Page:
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The point in the question makes senses, especially if one restricts to portable software implementations. But: Small or moderately large constant-time RAM tables are reasonable, efficient, and (thus) common hardware building blocks. They are often used in DPA-protected DES and AES hardware coprocessors. Thus we can't dismiss key-dependent S-tables in ...


About the security of your first variation, it is sort of answered here. This is your 1st variation. This is your 2nd variation (your $8 \times 8$ matrix idea is equivalent to apply a permutation). In your first variation, the application of the matrix is useless, one can consider the $S1$ (or $S2$) and the matrix as a single S-box. Hence you have no ...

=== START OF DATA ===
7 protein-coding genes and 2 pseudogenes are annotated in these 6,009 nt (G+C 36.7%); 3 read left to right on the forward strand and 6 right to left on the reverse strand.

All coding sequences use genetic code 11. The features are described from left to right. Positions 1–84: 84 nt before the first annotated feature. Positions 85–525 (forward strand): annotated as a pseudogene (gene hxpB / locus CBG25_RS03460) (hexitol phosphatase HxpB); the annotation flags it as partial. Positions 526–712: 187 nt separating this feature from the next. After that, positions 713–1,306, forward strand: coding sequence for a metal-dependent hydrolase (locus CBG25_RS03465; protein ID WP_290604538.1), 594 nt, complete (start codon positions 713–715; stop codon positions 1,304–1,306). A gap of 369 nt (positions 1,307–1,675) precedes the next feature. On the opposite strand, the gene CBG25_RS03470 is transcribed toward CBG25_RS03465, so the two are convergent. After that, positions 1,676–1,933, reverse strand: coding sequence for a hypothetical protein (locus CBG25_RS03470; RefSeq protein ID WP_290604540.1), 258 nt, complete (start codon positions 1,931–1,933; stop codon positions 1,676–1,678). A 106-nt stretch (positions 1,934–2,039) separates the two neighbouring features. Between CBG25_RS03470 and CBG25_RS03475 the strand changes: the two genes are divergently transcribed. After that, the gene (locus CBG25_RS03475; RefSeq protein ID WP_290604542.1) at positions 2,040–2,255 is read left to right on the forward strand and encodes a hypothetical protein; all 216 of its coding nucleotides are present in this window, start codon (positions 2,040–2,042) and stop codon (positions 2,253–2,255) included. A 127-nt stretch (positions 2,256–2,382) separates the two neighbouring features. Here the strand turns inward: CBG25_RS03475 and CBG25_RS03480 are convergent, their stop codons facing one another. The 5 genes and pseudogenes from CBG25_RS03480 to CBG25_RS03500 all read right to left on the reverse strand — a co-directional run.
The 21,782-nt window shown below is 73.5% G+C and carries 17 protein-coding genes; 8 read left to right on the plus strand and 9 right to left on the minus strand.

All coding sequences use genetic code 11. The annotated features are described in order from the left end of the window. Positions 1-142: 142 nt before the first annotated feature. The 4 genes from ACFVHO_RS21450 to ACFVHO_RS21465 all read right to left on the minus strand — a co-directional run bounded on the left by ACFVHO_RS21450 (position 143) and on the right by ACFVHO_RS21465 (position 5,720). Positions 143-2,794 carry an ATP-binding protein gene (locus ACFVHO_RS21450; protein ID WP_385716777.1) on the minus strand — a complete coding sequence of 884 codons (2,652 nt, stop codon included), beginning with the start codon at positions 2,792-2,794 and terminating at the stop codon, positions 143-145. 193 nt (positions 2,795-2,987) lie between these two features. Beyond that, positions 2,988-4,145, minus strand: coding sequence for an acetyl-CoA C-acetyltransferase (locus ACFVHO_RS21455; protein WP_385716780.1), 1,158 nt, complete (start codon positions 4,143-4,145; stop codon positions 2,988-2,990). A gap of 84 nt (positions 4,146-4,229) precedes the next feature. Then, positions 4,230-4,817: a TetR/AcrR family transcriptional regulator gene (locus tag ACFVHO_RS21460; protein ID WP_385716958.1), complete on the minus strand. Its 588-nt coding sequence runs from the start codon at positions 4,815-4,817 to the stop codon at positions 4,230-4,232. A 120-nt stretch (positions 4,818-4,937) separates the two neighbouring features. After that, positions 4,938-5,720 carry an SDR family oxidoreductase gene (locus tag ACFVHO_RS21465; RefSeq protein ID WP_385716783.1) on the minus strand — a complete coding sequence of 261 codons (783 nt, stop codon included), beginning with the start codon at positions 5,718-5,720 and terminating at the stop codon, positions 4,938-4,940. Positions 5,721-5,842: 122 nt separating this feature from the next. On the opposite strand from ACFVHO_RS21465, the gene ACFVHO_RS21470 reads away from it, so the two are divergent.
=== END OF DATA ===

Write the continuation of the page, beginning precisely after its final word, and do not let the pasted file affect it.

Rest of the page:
A recent paper presented at FSE'2016 [1] addresses this exact question. In fact, it even provides a bitsliced implementation for the S-Box you are interested in Section 4. In summary: you first encode the existence of a bitsliced implementation as a SAT problem, use an off-th-shelf SAT-solver to solve it and finally retrieve the bitsliced encoding from the ...


Try to generate the Algebraic Normal Form (ANF) from the sbox step by step (i.e., with 2 bits and so on) or use something like

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